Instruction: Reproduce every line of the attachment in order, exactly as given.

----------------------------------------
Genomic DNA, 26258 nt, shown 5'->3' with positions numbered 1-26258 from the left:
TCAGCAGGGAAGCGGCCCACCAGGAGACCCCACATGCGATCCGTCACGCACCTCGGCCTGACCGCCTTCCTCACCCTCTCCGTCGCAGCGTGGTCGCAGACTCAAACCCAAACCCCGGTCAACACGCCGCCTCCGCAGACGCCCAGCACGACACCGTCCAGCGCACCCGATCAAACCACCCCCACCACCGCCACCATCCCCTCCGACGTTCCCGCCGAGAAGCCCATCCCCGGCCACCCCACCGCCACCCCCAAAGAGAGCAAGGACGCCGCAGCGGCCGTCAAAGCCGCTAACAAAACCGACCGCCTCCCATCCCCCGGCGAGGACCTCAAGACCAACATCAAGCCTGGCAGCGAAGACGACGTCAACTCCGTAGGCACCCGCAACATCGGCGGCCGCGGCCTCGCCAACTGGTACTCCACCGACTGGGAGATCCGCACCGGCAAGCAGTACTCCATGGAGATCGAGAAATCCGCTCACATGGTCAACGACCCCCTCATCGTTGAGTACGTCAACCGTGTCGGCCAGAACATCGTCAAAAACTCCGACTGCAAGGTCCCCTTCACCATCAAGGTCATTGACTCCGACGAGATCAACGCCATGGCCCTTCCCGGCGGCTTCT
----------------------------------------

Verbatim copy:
Genomic DNA, 26258 nt, shown 5'->3' with positions numbered 1-26258 from the left:
TCAGCAGGGAAGCGGCCCACCAGGAGACCCCACATGCGATCCGTCACGCACCTCGGCCTGACCGCCTTCCTCACCCTCTCCGTCGCAGCGTGGTCGCAGACTCAAACCCAAACCCCGGTCAACACGCCGCCTCCGCAGACGCCCAGCACGACACCGTCCAGCGCACCCGATCAAACCACCCCCACCACCGCCACCATCCCCTCCGACGTTCCCGCCGAGAAGCCCATCCCCGGCCACCCCACCGCCACCCCCAAAGAGAGCAAGGACGCCGCAGCGGCCGTCAAAGCCGCTAACAAAACCGACCGCCTCCCATCCCCCGGCGAGGACCTCAAGACCAACATCAAGCCTGGCAGCGAAGACGACGTCAACTCCGTAGGCACCCGCAACATCGGCGGCCGCGGCCTCGCCAACTGGTACTCCACCGACTGGGAGATCCGCACCGGCAAGCAGTACTCCATGGAGATCGAGAAATCCGCTCACATGGTCAACGACCCCCTCATCGTTGAGTACGTCAACCGTGTCGGCCAGAACATCGTCAAAAACTCCGACTGCAAGGTCCCCTTCACCATCAAGGTCATTGACTCCGACGAGATCAACGCCATGGCCCTTCCCGGCGGCTTCT